But overall I agree with your post. I think it's sad that the bulk of "professional game journalists" are so burnt out on every game and genre that they can't look at anything but the absolutely most original (both good and bad) with even the slightest hint of objectivity. I would be first in line if there was some sort of weird line-up being formed around the idea that there have been too many Assassin's Creed games released in too short a period. I was kind of enjoying AC: Revelations but I didn't finish Brotherhood that long ago, and I didn't finish AC:2 proper long before that and I just got totally burnt out but still think that dinging Revelations because of the way I personally chose to saturate myself with it isn't a fair representation of that game.

I don't really care what we the gaming community says in regards to originality. We're not getting paid, we're just shooting shit and shooting our mouths off. Everyone seems to enjoy putting their opinion (informed or otherwise) out there and I enjoy reading them but professionals on the other hand are losing it in my opinion. They've grown so jaded and burnt out that they'll take any original idea and praise it to the ends of the earth despite it being a piece of shit in every category except originality. I understand that they're basing this off of the level of enjoyment they personally got out of it, but I think telling Little Jimmy to buy a piece of shit game based on their own personal fatigue of the "standard fair" shows an inability to put the purpose of your piece before your personal tastes and emotions.

Edited by MattyFTM

I don't think the average person is very good at articulating their feelings. To use your example, someone who says "God, Mega Man 6 fucking sucks; it's exactly the same as Mega Man 5." doesn't really mean that. They mean "I don't like Mega Man 6 because it's exactly the same as Mega Man 5". That person has already played Mega Man 5, why would he want to play a game that's exactly the same? Or at the very least, why would he want to spend his hard earned money on a game that's exactly the same? That reaction is completely understandable. It may be wrong to objectively call it a bad game, but the game being exactly the same as a predecessor is a very valid reason for disliking a game on a personal level.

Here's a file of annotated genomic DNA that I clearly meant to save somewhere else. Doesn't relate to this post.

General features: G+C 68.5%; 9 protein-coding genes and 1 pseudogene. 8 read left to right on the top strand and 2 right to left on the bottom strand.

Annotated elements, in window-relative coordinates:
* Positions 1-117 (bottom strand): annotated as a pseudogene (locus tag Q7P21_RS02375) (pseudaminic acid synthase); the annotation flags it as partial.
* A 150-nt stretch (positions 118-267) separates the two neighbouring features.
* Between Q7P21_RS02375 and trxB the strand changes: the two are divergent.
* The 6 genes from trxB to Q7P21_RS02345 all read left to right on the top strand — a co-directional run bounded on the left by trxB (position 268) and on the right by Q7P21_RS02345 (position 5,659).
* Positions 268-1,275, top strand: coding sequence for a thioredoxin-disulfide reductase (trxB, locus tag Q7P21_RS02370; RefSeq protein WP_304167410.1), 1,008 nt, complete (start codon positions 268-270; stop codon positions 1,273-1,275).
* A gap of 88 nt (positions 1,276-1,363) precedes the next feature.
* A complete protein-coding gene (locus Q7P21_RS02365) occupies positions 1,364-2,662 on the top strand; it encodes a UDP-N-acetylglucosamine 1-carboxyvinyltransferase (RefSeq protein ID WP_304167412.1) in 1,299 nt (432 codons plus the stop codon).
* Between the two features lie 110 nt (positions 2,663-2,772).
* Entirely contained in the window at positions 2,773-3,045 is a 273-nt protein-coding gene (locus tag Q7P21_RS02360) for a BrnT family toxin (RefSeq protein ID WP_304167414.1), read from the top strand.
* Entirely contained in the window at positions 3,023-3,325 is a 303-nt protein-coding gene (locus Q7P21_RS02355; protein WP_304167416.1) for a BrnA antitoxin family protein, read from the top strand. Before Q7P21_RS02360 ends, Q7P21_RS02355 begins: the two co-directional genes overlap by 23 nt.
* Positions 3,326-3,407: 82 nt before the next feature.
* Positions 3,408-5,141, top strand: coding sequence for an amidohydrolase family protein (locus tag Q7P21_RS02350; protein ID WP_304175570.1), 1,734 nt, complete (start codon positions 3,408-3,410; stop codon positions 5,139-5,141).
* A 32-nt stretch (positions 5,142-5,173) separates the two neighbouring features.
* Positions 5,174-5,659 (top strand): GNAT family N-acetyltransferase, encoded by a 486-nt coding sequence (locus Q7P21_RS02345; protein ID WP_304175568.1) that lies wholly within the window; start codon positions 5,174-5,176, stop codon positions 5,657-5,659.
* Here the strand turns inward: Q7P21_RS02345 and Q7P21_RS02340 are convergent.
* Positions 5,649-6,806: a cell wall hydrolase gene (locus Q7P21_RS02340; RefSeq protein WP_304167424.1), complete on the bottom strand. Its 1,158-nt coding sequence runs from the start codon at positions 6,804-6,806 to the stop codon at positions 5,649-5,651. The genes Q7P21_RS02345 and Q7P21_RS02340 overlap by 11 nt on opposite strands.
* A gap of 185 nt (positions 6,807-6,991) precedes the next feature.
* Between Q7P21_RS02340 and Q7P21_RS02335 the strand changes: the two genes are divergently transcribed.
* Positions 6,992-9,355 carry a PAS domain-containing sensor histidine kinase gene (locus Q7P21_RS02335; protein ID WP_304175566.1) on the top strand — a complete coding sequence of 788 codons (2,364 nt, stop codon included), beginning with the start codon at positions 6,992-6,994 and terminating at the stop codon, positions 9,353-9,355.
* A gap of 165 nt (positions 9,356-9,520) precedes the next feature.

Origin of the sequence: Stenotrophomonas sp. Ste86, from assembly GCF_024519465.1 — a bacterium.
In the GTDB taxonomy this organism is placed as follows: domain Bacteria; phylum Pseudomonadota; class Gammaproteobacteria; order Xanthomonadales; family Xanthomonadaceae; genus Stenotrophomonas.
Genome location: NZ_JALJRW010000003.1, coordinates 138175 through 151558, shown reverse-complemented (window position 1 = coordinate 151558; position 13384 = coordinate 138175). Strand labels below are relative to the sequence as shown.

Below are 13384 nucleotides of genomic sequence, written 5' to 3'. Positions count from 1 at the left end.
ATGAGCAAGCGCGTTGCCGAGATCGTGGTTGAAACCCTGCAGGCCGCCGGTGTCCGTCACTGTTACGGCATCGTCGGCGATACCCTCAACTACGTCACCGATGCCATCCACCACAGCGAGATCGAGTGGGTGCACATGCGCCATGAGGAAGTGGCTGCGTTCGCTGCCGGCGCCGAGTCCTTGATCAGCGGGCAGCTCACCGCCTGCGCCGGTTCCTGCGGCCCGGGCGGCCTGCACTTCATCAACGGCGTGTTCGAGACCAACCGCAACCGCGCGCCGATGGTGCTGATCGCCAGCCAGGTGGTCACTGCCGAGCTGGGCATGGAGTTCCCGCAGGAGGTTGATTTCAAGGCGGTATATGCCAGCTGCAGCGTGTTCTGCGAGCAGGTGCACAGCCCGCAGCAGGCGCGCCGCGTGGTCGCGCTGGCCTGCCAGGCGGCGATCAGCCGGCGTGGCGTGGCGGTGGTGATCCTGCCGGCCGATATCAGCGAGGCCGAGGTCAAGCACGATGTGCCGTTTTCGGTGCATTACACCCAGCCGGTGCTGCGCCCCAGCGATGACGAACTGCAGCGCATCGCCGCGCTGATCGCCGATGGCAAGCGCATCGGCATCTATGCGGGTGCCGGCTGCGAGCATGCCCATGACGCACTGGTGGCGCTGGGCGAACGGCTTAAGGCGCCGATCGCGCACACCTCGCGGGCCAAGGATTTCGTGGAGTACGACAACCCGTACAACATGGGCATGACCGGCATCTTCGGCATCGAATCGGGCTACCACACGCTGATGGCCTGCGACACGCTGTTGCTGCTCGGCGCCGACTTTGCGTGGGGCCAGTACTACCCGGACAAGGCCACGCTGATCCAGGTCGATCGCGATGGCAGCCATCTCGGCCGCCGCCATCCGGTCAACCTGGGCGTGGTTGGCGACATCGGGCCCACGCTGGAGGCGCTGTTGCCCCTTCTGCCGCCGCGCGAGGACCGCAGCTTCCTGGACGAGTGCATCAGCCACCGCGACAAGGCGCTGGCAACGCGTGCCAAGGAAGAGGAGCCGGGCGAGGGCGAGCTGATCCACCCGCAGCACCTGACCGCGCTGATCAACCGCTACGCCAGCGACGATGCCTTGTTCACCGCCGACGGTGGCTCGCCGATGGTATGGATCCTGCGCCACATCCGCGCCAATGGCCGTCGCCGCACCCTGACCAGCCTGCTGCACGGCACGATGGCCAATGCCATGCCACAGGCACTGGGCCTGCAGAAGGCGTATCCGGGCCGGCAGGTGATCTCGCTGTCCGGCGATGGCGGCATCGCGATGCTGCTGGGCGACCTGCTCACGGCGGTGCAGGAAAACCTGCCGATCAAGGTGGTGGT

Our experiences are coloured by our previous experiences. That's our very nature as human beings. Everything we do is based on our previous experiences. The things we like, the things we dislike are because of previous experiences. Obviously my experience with any given game will be different to your experience with any given game due to our differing previous experiences. And when we talk about games, we aren't just talking about the game. We aren't giving an objective list of facts about it. We're talking about our experience with it. We're talking about how it made us feel, what we liked and disliked about it and why. Which is very much based on our previous experiences.

So yeah, it's very much impossible to evaluate a game without outside factors. The only way to do that would be to hand a game to a newborn baby. And I'm pretty sure their reaction is going to be something along the lines of "*gurgle* *burp* *long pause* *cry* *cry* *cry* *cry* *cry* *cry* *cry* *cry* *cry* *shit* *sleep*".